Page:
Rohingya Muslims Flee Myanmar by Boat, but Payments Demanded
Joe Freeman and Muktadir Rashid
BANGKOK — When Dhaka Tribune journalist Adil Sakhawat took the 40-minute journey across the Naf River from Bangladesh to Myanmar on Thursday, he passed a long line of boats going in the other direction.
The large canoes were full of Rohingya Muslims fleeing a crackdown on insurgents inside Myanmar's northern Rakhine State. There were 10 to 15 people crammed in each one.
“I saw a hundred boats while I was on the way to Myanmar,” he told VOA. “That was like in a queue, one after one, one after another, one after another. They were crossing the Naf River to come into Bangladesh.”
Adil wanted to learn more about the influx from the Myanmar side and members of the Arakan Rohingya Salvation Army (ARSA) who might have control of the escape route.
While Adil managed to speak to a fighter, what his trip also revealed was the financial toll the exodus has taken on the Rohingya.
Boatmen from Bangladesh are charging more than $100 per trip, and those who can’t afford it can be stranded on the banks for days, hoping for assistance, a kind heart, or even a discount.
“So many Rohingya people do not have that much ability to pay that money and come into the Bangladesh side,” Adil said. “So they were actually waiting to find someone who can help them.”
Described as the largest stateless group in the world, Rohingya Muslims have been fleeing persecution in Buddhist-majority Myanmar for decades.
The trip has rarely been cheap and comes with the risks of trafficking, ransom payments and dangerous weather conditions if traveling through the Bay of Bengal, which connects to both the Naf River and sea routes leading to the rest of Southeast Asia. Authorities in Bangladesh have already recovered dozens of bodies from capsized boats.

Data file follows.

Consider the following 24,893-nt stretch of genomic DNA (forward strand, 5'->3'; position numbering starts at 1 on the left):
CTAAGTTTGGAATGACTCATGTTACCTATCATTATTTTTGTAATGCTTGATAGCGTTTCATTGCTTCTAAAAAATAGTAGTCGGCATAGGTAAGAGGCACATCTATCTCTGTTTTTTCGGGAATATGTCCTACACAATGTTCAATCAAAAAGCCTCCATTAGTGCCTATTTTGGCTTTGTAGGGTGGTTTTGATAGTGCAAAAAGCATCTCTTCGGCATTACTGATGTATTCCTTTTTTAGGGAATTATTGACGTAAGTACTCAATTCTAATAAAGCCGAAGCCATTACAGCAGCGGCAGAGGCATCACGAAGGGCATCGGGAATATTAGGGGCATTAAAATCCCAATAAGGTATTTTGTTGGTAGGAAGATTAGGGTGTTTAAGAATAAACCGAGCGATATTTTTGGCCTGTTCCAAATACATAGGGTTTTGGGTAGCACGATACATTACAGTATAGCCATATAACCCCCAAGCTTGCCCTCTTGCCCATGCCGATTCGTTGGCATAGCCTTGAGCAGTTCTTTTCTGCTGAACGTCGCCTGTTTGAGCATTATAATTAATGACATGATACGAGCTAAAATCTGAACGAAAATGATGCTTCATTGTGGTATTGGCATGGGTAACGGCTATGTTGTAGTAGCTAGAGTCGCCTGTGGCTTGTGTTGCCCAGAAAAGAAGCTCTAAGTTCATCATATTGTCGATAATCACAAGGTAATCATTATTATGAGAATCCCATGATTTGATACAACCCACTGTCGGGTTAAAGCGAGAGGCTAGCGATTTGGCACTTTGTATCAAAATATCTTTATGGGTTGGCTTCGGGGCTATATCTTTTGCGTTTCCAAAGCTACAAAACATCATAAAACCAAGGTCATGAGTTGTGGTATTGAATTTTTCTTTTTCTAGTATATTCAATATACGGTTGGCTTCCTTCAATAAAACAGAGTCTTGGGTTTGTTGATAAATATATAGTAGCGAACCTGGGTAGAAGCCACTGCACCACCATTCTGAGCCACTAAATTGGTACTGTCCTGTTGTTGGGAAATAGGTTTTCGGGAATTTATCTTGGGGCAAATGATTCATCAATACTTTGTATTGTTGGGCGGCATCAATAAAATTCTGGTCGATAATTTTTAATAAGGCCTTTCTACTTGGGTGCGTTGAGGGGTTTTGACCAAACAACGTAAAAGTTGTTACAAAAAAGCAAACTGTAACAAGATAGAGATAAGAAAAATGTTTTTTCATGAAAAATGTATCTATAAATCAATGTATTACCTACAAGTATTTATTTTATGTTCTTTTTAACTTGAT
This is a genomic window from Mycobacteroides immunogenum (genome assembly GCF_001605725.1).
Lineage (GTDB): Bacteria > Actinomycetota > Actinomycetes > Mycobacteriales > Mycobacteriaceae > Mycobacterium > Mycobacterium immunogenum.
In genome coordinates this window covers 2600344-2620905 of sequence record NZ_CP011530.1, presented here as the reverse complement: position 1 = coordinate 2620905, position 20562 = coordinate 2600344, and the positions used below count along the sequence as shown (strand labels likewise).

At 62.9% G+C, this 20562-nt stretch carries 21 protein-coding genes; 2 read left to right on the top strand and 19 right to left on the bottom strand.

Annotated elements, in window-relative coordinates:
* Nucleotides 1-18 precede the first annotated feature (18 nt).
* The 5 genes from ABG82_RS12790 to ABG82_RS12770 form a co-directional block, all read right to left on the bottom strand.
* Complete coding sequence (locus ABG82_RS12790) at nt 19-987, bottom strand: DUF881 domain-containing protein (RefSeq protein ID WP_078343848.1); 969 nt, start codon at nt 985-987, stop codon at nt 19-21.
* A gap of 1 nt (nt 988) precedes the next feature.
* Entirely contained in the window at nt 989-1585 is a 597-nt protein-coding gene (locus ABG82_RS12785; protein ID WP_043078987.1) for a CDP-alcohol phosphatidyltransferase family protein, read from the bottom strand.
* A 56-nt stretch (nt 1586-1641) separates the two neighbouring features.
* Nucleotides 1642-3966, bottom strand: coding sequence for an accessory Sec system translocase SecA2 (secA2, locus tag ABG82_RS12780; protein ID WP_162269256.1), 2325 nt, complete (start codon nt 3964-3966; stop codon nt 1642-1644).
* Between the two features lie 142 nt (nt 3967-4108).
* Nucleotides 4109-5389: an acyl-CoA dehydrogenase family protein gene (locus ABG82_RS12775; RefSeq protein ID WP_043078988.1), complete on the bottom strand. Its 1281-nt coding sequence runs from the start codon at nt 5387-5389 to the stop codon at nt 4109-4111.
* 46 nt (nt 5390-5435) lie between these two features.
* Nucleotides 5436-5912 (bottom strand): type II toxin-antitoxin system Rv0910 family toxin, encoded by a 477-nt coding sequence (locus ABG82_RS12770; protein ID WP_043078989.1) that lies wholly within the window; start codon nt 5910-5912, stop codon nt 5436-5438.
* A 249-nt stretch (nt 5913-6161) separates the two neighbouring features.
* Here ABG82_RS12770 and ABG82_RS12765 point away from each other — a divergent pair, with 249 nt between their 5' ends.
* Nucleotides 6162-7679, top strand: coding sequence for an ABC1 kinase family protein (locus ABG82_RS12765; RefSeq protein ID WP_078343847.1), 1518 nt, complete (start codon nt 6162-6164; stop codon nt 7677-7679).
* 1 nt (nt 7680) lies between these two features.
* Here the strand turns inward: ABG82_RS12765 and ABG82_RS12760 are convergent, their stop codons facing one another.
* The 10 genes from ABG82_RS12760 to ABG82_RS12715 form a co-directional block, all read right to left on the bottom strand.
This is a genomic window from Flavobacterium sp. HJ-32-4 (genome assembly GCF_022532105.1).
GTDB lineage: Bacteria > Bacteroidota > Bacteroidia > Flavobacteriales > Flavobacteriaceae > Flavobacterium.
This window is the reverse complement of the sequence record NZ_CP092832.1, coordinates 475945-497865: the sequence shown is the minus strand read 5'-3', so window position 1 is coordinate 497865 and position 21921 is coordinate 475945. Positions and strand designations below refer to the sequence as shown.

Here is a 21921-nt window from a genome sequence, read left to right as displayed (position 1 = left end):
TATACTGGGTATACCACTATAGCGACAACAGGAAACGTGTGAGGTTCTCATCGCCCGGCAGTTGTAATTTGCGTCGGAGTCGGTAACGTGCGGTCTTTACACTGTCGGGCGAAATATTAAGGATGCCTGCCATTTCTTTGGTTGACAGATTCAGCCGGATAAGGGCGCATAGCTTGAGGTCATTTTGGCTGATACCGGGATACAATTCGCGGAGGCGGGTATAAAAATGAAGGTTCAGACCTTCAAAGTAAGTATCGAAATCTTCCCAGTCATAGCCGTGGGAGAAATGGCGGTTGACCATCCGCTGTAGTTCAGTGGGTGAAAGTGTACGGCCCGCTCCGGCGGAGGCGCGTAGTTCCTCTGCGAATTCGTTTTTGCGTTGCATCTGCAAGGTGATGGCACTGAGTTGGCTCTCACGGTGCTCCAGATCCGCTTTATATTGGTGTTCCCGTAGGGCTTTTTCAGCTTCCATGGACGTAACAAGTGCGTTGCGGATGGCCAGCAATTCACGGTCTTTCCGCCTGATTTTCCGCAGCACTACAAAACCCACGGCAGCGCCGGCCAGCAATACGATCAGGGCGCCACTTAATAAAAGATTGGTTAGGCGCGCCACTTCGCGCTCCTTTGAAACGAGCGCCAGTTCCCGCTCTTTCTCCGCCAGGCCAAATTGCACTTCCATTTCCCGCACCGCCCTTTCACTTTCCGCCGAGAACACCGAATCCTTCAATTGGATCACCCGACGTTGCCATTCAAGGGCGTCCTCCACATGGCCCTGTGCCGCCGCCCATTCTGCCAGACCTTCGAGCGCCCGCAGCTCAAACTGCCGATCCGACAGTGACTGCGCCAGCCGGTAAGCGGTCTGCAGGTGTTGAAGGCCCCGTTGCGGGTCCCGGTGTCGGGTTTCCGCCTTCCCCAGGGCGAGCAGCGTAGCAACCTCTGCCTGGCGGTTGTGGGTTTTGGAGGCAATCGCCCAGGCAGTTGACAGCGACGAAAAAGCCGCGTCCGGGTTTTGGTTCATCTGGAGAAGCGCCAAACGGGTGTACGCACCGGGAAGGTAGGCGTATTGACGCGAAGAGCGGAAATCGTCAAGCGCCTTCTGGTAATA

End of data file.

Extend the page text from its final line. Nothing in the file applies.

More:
But though the dangers are similar, this surge is unlike others in recent memory.
More than 300,000 Rohingya have left Myanmar since the Arakan Rohingya Salvation Army attacked police posts on August 25, according to estimates. A Rohingya resident of Maungdaw, one of the towns in Rakhine State closest to the border, said this week that more than two-thirds of residents had left.
Myanmar says it is hunting militants and has killed more than 370 of them, while losing upwards of a dozen members of its security forces. Rights advocates and the Bangladeshi government say the Rohingya civilian death toll is much higher, possibly in the thousands. The U.N. rights chief has said that what is happening looks like a textbook case of ethnic cleansing.
But while accusations fly back and forth, families are concerned with more pressing matters, like making it to safety. Adil said he saw at least 5,000 people scattered on the banks, waiting to press on.
They were traveling with everything they owned, including domestic livestock, kettles and, in some cases, solar panels taken from their homes.
A spokesman for the U.N. refugee agency said in an email that while it has yet to document boat payments during this latest flow into Bangladesh, the current figure of around $100 is consistent with past prices.
Bangladeshi authorities are beginning to take notice of the lucrative trade and have arrested dozens of boatmen, according to the Home Affairs Ministry and officials working in the border area.
Many were arrested after holding Rohingya refugees until they were able to get relatives inside Bangladesh to produce the payment.
Jahid Hossain Siddique, a sub-district officer in Tekhnaf, which is next to the river on the Bangladesh side, said boatmen in his jurisdiction were charged with creating a “public nuisance.”
He said that middlemen often promised an initial rate but changed it later.
“Their amount is not fixed. They were charging Taka 5,000 ($60) to Taka 10,000 ($122) and even more than the agreed-upon deal they had made with Rohingya refugees,” Jahid said.
But disrupting the networks will only result in more stranded refugees, who will keep waiting for a chance to cross.
The demand remains high.
After Adil disembarked in Myanmar and did some reporting, he went back to make the return trip. But his boatman had already left, and he had to wait for another ride.